Although accounts of food allergy date back to at least 400 BCE,1 significant concern in the medical literature can be traced back to the late 1980s. In May 1990, the British Medical Journal (BMJ) published a report of 4 deaths due to peanut allergy, noting, “All 4 were aware of their allergies, but could not avoid the allergen.”2 In 1992, Pediatric Annals stated that the most worrisome food allergy problem for pediatricians was peanut allergy because peanut appeared to be the most dangerous of the allergenic foods.3
Practicing physicians were anxious to offer parents a way to reduce their infants’ risk of developing food allergy and researchers were anxious to provide guidance. With a lack of robust evidence, they would have done well to follow the dictum, “Don’t just do something, stand there,” but that is not what occurred. In August 2000, the American Academy of Pediatrics (AAP) Committee on Nutrition established infant feeding guidelines that it described as reasonable, although it was acknowledged that there were no conclusive studies on which to base definitive recommendations.4 The guidelines stated “Solid foods should not be introduced into the diet of high-risk infants until 6 months of age, with dairy products delayed until 1 year, eggs until 2 years, and peanuts, nuts, and fish until 3 years of age.” Despite the lack of supporting evidence, by the late 1990s this advice had become gospel.
Although it may still feel somewhat surprising that guidelines were promulgated without good evidence, it is worth remembering that the concept of evidence-based medicine was not yet firmly established, the term only having been introduced in the 1990s.5,6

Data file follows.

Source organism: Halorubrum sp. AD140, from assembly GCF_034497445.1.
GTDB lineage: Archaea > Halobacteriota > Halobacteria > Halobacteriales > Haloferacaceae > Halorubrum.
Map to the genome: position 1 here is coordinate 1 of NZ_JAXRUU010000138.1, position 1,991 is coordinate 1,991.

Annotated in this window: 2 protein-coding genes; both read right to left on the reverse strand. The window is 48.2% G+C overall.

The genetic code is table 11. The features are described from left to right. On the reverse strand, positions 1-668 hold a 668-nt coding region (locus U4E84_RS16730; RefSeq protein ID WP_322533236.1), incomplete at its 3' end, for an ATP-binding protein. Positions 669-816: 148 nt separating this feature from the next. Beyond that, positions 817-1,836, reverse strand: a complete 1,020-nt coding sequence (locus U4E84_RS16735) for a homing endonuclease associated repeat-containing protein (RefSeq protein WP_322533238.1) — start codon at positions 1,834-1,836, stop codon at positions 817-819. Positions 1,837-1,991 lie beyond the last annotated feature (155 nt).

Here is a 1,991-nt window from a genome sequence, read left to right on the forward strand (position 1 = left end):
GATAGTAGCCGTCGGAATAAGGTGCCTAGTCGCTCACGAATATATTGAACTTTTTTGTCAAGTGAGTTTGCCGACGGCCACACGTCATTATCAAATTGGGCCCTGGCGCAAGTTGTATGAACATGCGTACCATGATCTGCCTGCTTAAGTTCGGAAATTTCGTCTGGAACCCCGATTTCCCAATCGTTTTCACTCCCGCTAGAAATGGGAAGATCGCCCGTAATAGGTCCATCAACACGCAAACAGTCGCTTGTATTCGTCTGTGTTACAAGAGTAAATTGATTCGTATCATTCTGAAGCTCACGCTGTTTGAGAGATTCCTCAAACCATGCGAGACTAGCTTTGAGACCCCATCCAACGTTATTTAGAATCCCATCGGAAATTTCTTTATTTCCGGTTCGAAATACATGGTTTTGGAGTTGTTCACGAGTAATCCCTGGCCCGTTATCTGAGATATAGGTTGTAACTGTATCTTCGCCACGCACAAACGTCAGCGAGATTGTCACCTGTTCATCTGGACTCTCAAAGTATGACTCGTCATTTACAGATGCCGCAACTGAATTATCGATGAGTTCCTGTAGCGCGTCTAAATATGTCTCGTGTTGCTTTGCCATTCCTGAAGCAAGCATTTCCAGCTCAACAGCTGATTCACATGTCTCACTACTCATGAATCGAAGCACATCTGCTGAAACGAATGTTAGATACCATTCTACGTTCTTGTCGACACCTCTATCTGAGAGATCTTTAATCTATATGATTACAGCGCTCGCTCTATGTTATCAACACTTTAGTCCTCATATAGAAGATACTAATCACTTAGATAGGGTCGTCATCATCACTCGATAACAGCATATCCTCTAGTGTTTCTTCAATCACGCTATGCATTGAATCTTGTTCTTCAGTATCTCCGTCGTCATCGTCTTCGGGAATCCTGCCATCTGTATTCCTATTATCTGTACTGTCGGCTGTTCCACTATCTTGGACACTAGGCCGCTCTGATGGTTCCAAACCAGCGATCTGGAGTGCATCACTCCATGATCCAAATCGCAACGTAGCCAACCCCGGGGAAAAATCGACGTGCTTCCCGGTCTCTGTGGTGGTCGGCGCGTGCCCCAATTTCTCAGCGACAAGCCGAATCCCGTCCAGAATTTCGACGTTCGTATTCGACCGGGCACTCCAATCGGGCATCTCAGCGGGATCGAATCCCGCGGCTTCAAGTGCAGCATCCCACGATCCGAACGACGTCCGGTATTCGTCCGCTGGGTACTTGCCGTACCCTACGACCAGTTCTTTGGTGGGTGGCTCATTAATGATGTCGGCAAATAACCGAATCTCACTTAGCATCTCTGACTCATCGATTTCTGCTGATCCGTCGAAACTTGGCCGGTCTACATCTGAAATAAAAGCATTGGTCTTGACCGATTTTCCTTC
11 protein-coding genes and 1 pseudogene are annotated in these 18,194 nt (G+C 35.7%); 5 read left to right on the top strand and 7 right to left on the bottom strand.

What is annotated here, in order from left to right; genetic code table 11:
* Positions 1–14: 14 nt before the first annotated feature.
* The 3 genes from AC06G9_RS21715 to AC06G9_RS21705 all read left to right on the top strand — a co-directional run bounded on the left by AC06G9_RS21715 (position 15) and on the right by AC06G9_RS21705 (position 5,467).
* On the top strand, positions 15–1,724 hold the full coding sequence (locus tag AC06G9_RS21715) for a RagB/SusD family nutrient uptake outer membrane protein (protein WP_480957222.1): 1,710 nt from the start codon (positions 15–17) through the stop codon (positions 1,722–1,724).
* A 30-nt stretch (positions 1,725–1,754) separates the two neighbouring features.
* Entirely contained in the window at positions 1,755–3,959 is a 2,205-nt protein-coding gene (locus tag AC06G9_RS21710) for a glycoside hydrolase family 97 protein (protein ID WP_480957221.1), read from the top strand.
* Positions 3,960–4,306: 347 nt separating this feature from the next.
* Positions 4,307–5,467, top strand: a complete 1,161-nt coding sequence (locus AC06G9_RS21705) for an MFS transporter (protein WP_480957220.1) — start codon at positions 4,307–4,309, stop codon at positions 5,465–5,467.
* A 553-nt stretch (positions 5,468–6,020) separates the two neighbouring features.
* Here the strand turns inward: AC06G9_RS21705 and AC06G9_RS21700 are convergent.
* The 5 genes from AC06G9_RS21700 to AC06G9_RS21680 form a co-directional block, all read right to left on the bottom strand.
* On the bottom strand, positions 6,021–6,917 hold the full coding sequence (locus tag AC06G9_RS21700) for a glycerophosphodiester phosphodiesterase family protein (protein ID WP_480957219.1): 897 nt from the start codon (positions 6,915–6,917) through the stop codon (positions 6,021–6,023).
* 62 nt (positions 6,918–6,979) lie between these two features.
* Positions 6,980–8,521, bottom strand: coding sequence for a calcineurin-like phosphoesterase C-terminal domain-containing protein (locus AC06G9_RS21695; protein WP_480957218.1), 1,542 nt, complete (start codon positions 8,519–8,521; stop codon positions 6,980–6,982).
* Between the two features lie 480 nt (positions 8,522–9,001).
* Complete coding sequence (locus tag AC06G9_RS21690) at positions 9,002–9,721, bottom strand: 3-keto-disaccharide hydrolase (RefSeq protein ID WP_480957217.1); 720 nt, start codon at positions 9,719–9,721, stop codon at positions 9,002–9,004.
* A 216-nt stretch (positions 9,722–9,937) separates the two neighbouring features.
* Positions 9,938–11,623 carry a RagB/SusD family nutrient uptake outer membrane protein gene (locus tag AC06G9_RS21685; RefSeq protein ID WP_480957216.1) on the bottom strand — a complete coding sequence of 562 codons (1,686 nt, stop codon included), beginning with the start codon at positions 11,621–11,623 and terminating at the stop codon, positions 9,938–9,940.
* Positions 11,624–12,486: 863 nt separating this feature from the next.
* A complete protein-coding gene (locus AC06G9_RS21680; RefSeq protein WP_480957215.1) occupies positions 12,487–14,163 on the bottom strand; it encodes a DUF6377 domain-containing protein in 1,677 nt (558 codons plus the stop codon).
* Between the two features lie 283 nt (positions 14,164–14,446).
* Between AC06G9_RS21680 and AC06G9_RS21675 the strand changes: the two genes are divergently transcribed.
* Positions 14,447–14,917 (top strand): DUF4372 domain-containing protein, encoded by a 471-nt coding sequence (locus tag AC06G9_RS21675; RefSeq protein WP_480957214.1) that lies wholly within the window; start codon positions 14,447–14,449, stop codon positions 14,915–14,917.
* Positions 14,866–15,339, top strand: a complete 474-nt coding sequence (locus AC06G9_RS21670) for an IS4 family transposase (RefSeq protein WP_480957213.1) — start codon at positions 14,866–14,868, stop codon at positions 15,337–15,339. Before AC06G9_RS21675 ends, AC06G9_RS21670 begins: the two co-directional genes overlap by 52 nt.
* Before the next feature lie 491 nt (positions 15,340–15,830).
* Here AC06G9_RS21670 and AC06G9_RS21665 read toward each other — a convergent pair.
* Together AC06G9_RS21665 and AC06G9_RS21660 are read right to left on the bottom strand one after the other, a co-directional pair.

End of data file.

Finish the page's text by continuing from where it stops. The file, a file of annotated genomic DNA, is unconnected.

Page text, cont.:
Concurrent with the new feeding guidelines, the prevalence of food allergy increased, and it became clear that the strategy of withholding these foods from infants to reduce the risk of developing food allergy had failed. In January 2008, an AAP Clinical Report acknowledged that there was no support for restricting the diet of infants beyond 4 to 6 months of age as a way to protect against the development of allergic disease such as eczema, asthma, or food allergy.7
New insight into peanut allergy
In November 2008, Gideon Lack, MD, and George Du Toit, MD, published a paper noting that despite guidelines recommending avoidance of peanut during infancy in the United States, United Kingdom, and Australia, peanut allergy had increased in these countries.8 They observed in particular that peanut allergy (PA) prevalence appeared to be much lower in Israel, where infants freely ate a peanut-containing snack during infancy. Their study confirmed not only their observation, but also that it was difficult to attribute this to something other than the early introduction of peanut to infants. (The study controlled for other factors, such as differences in social class, genetic background, and the particular variety of peanuts consumed.)
Lack and Du Toit concluded: “These findings raise the question of whether early introduction of peanut during infancy, rather than avoidance, will prevent the development of PA.” To answer this question, they conducted the Learning Early About Peanut (LEAP) study, which demonstrated unequivocally that infants at high risk of developing peanut allergy who ate peanut early and continuously had an at least 80% lower risk of developing peanut allergy than high-risk infants for whom the introduction of peanut was intentionally delayed.9
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